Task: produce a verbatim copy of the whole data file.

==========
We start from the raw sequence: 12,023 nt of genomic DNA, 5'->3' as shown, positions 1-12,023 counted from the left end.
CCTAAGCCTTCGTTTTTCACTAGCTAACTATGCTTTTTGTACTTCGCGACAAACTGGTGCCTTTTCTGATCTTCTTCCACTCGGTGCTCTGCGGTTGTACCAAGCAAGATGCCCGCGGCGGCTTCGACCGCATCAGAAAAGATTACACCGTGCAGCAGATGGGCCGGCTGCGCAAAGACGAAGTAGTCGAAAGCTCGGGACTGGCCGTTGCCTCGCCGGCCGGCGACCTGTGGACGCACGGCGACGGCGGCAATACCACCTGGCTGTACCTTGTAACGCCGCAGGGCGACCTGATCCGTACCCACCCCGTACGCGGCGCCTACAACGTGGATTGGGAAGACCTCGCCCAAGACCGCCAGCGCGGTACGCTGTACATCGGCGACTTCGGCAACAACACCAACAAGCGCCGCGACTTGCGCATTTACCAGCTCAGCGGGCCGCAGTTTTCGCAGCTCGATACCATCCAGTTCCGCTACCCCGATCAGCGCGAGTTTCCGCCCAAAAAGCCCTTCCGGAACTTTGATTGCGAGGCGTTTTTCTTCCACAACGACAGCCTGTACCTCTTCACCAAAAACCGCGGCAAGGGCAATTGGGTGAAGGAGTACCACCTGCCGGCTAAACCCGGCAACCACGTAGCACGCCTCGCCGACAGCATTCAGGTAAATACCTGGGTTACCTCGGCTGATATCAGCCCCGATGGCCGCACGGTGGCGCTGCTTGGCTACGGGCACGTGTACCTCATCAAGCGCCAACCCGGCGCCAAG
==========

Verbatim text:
We start from the raw sequence: 12,023 nt of genomic DNA, 5'->3' as shown, positions 1-12,023 counted from the left end.
CCTAAGCCTTCGTTTTTCACTAGCTAACTATGCTTTTTGTACTTCGCGACAAACTGGTGCCTTTTCTGATCTTCTTCCACTCGGTGCTCTGCGGTTGTACCAAGCAAGATGCCCGCGGCGGCTTCGACCGCATCAGAAAAGATTACACCGTGCAGCAGATGGGCCGGCTGCGCAAAGACGAAGTAGTCGAAAGCTCGGGACTGGCCGTTGCCTCGCCGGCCGGCGACCTGTGGACGCACGGCGACGGCGGCAATACCACCTGGCTGTACCTTGTAACGCCGCAGGGCGACCTGATCCGTACCCACCCCGTACGCGGCGCCTACAACGTGGATTGGGAAGACCTCGCCCAAGACCGCCAGCGCGGTACGCTGTACATCGGCGACTTCGGCAACAACACCAACAAGCGCCGCGACTTGCGCATTTACCAGCTCAGCGGGCCGCAGTTTTCGCAGCTCGATACCATCCAGTTCCGCTACCCCGATCAGCGCGAGTTTCCGCCCAAAAAGCCCTTCCGGAACTTTGATTGCGAGGCGTTTTTCTTCCACAACGACAGCCTGTACCTCTTCACCAAAAACCGCGGCAAGGGCAATTGGGTGAAGGAGTACCACCTGCCGGCTAAACCCGGCAACCACGTAGCACGCCTCGCCGACAGCATTCAGGTAAATACCTGGGTTACCTCGGCTGATATCAGCCCCGATGGCCGCACGGTGGCGCTGCTTGGCTACGGGCACGTGTACCTCATCAAGCGCCAACCCGGCGCCAAG